A MENINGITIS charity is warning that after-effects of the disease are being over-looked in East Sussex.
New research by the Meningitis Trust is highlighting the long-term effects of the disease and is calling for assessments and educational support to become routine for every child who survives the condition.
There are currently 15,124 people in Sussex who have survived the disease and there are 272 new cases each year.
The new campaign is being launched at a time when the numbers of people getting meningitis are set to rise because of the traditional winter peak in the disease.
One in four people who survive meningitis will suffer some form of long-term after-effect.
While some suffer obvious after-effects, such as loss of limbs and blindness, others – who appear to have made a full recovery – are left with psychological and neurological problems that often go unrecognised.
Children can be left struggling at school, deprived of the educational support they need to reach their potential.
According to new research, children who survive meningococcal disease (a type of meningitis) are:
lFive times more likely to have speech, communication and hearing problems;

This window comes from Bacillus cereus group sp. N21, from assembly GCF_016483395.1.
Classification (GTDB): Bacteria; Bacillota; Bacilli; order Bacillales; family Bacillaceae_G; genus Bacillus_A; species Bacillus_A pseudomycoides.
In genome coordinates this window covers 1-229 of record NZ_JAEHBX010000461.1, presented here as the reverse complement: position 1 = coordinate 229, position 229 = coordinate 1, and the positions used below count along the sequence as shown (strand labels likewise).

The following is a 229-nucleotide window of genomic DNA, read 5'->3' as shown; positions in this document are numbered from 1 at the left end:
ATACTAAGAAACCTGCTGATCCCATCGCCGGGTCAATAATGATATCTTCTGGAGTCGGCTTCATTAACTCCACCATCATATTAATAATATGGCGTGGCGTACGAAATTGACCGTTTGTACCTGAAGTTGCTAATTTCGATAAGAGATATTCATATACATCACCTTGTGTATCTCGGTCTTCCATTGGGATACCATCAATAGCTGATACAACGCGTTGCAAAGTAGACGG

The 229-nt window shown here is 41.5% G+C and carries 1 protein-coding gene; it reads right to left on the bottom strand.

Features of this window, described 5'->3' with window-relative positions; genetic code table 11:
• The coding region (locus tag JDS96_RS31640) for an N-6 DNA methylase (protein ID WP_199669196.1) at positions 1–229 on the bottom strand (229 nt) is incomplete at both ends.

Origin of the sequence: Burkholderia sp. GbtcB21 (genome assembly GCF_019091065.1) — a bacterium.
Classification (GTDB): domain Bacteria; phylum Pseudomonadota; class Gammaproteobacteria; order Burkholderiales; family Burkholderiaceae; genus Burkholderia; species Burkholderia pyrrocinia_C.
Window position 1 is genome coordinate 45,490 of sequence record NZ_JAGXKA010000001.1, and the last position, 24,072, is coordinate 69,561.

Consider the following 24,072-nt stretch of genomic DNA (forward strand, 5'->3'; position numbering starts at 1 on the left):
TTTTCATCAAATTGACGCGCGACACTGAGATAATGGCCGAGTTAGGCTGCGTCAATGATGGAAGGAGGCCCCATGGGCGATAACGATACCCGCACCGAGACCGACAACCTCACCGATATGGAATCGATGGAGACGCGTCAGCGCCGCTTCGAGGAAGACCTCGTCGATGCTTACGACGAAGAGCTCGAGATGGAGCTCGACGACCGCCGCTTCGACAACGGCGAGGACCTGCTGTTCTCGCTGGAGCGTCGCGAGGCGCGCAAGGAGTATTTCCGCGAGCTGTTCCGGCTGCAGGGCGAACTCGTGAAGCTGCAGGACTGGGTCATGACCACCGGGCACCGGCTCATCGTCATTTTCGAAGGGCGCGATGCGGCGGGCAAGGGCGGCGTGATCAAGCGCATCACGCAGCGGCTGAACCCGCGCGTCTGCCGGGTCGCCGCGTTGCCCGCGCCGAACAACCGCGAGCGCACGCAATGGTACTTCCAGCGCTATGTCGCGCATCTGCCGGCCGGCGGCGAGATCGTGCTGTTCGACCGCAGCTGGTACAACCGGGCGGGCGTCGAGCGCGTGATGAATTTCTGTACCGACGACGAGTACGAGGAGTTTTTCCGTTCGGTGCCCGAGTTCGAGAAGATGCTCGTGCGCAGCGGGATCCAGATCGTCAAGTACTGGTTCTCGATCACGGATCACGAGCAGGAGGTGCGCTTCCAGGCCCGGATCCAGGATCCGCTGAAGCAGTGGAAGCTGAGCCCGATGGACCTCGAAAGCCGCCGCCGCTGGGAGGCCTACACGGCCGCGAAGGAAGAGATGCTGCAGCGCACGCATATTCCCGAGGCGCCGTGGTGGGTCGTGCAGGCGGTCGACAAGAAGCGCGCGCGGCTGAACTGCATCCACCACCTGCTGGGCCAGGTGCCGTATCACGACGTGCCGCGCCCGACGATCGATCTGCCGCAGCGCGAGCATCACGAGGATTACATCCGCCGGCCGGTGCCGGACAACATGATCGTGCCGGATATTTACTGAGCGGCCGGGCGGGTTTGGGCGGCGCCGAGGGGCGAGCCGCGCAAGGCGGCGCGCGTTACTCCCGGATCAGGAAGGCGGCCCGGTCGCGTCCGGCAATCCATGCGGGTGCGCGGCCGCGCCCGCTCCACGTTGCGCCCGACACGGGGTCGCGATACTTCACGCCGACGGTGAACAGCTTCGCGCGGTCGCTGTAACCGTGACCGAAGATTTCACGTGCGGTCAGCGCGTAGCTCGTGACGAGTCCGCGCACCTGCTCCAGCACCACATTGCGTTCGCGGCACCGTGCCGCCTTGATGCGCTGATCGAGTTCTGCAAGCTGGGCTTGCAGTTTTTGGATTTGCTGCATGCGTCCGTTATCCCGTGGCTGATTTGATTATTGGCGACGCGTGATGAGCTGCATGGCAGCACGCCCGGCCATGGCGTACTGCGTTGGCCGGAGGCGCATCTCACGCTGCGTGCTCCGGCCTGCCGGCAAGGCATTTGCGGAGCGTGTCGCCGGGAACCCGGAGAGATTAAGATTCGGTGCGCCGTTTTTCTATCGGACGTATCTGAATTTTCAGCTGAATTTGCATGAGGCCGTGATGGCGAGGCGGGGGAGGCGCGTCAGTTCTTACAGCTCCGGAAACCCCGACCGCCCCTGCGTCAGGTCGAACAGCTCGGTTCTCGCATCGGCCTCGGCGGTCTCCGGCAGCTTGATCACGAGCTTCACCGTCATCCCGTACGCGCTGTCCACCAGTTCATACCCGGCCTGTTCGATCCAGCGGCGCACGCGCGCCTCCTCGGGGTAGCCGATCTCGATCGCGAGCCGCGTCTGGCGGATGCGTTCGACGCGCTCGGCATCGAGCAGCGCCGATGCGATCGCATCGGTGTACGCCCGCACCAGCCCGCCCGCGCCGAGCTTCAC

lFour times more likely to have mental health problems;
lSix times more likely to have epilepsy
lSignificantly more likely to have memory and IQ problems.
Sue Davie, chief executive of the Meningitis Trust, said, “Parents who have had to watch their child fight for their life when meningitis has struck now have to fight for their child to get the best chance in life.
“Recognition of the needs of these children should be a right, not a lottery.”
As part of the ‘Meningitis Changes Futures’ campaign, the Meningitis Trust is calling for every child survivor of meningitis to be assessed at different points in their educational life – as different problems can arise over time – so they can be given the support they need, when they need it.
People are being urged to sign the Meningitis Trust education petition www.MeningitisChangesFutures.co.uk.
The Meningitis Trust is helping rebuild these lives by providing support for life for victims of the disease, including funding additional educational support through unique financial grants.